Welcome to Kaplan Professional’s Q&A series. To provide an overview of APRA’s tightening of residential mortgage lending practices and the practical implications of the changes for lenders and customers alike, we’re joined by Sophie Grace Compliance and Legal’s manager (licensing and compliance), Quynh Truong.
Could you please take us through APRA’s perceived risks in the residential mortgage market that prompted the tightening of the lending rules?
APRA did some studies, and market research and found that interest-only lending represented nearly 40% of the residential mortgages lent by the authorised deposit-taking institutions [ADIs] — the banks. They found that this rate was really high in comparison to international standards and historical standards, so this prompted some questions and a warning.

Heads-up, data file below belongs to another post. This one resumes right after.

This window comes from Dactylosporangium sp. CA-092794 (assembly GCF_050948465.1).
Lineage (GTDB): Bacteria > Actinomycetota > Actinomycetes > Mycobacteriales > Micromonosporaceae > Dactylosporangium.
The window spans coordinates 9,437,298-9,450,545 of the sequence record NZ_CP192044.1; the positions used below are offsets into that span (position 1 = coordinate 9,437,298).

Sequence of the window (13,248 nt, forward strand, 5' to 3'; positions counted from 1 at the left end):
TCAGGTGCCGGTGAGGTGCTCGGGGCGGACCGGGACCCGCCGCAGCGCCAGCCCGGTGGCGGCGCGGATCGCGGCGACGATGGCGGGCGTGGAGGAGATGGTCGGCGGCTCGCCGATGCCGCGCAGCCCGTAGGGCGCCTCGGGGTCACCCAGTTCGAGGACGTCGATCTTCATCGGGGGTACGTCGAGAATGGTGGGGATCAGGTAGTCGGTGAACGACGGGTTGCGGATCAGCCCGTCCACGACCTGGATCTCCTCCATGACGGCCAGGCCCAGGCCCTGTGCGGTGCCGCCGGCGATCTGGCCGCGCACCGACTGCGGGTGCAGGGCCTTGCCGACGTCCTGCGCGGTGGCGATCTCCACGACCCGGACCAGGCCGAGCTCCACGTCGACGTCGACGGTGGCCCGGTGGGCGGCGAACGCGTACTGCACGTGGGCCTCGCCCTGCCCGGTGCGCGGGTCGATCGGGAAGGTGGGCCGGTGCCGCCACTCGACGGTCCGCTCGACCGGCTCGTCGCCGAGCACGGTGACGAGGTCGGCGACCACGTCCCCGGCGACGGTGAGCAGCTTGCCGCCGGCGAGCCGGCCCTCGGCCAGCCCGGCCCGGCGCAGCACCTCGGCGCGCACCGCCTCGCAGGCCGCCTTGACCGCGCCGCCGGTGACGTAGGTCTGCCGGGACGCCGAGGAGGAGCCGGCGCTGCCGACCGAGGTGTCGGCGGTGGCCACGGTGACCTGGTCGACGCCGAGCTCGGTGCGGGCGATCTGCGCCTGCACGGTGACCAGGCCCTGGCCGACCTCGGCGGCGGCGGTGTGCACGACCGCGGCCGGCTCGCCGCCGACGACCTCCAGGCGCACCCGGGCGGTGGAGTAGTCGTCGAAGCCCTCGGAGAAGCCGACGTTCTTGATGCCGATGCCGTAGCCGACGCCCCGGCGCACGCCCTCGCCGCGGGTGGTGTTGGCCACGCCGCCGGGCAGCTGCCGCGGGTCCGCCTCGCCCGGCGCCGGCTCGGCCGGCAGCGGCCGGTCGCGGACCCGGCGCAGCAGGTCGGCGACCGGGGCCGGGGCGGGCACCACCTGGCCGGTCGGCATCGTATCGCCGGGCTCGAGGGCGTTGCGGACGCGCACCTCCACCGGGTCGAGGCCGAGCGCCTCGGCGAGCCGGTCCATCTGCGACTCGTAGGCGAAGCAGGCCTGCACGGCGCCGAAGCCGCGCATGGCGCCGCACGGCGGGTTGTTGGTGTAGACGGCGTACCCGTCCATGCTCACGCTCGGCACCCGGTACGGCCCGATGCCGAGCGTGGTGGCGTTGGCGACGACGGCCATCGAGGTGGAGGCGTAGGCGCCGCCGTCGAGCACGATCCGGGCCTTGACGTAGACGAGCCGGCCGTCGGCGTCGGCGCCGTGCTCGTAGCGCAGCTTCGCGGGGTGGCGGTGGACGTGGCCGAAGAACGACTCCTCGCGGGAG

Interest-only loans are perceived as a higher risk because most are for quite short periods — five or so years. [Many interest-only lenders encounter] what they term “payment shock” at the end of the term where there’s a huge jump in the repayments that have to be made once the interest-only loans revert to principle and interest. I don’t think a lot of those issues were being taken into account by banks when they were doing their responsible lending assessments and serviceability assessments.